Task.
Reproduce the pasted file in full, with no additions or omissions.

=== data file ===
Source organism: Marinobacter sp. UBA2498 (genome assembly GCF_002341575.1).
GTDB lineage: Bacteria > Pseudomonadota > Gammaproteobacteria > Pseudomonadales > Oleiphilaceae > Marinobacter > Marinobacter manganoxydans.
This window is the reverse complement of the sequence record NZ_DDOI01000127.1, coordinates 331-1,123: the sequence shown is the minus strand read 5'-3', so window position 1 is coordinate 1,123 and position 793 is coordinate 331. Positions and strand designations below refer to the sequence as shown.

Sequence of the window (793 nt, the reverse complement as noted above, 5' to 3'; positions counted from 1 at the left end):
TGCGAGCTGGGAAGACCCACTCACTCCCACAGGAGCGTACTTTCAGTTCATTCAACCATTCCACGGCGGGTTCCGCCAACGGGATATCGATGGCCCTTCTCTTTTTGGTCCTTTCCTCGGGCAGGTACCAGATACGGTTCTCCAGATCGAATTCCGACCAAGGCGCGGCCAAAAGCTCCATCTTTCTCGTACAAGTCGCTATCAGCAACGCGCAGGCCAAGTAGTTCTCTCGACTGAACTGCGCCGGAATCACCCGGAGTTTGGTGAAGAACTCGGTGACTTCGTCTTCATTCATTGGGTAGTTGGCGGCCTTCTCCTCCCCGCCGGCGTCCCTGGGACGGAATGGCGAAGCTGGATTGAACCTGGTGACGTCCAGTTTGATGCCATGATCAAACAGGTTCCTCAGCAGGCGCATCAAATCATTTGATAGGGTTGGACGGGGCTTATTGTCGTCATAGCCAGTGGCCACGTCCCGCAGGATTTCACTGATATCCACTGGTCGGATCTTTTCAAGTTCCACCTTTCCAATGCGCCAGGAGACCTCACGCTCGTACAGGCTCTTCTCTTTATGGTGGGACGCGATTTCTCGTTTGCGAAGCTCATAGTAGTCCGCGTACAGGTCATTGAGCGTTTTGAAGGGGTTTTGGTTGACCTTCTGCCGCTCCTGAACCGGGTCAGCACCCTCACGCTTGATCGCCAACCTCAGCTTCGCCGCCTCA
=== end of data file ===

Source organism: Marinobacter sp. UBA2498 (genome assembly GCF_002341575.1).
GTDB lineage: Bacteria > Pseudomonadota > Gammaproteobacteria > Pseudomonadales > Oleiphilaceae > Marinobacter > Marinobacter manganoxydans.
This window is the reverse complement of the sequence record NZ_DDOI01000127.1, coordinates 331-1,123: the sequence shown is the minus strand read 5'-3', so window position 1 is coordinate 1,123 and position 793 is coordinate 331. Positions and strand designations below refer to the sequence as shown.

Sequence of the window (793 nt, the reverse complement as noted above, 5' to 3'; positions counted from 1 at the left end):
TGCGAGCTGGGAAGACCCACTCACTCCCACAGGAGCGTACTTTCAGTTCATTCAACCATTCCACGGCGGGTTCCGCCAACGGGATATCGATGGCCCTTCTCTTTTTGGTCCTTTCCTCGGGCAGGTACCAGATACGGTTCTCCAGATCGAATTCCGACCAAGGCGCGGCCAAAAGCTCCATCTTTCTCGTACAAGTCGCTATCAGCAACGCGCAGGCCAAGTAGTTCTCTCGACTGAACTGCGCCGGAATCACCCGGAGTTTGGTGAAGAACTCGGTGACTTCGTCTTCATTCATTGGGTAGTTGGCGGCCTTCTCCTCCCCGCCGGCGTCCCTGGGACGGAATGGCGAAGCTGGATTGAACCTGGTGACGTCCAGTTTGATGCCATGATCAAACAGGTTCCTCAGCAGGCGCATCAAATCATTTGATAGGGTTGGACGGGGCTTATTGTCGTCATAGCCAGTGGCCACGTCCCGCAGGATTTCACTGATATCCACTGGTCGGATCTTTTCAAGTTCCACCTTTCCAATGCGCCAGGAGACCTCACGCTCGTACAGGCTCTTCTCTTTATGGTGGGACGCGATTTCTCGTTTGCGAAGCTCATAGTAGTCCGCGTACAGGTCATTGAGCGTTTTGAAGGGGTTTTGGTTGACCTTCTGCCGCTCCTGAACCGGGTCAGCACCCTCACGCTTGATCGCCAACCTCAGCTTCGCCGCCTCA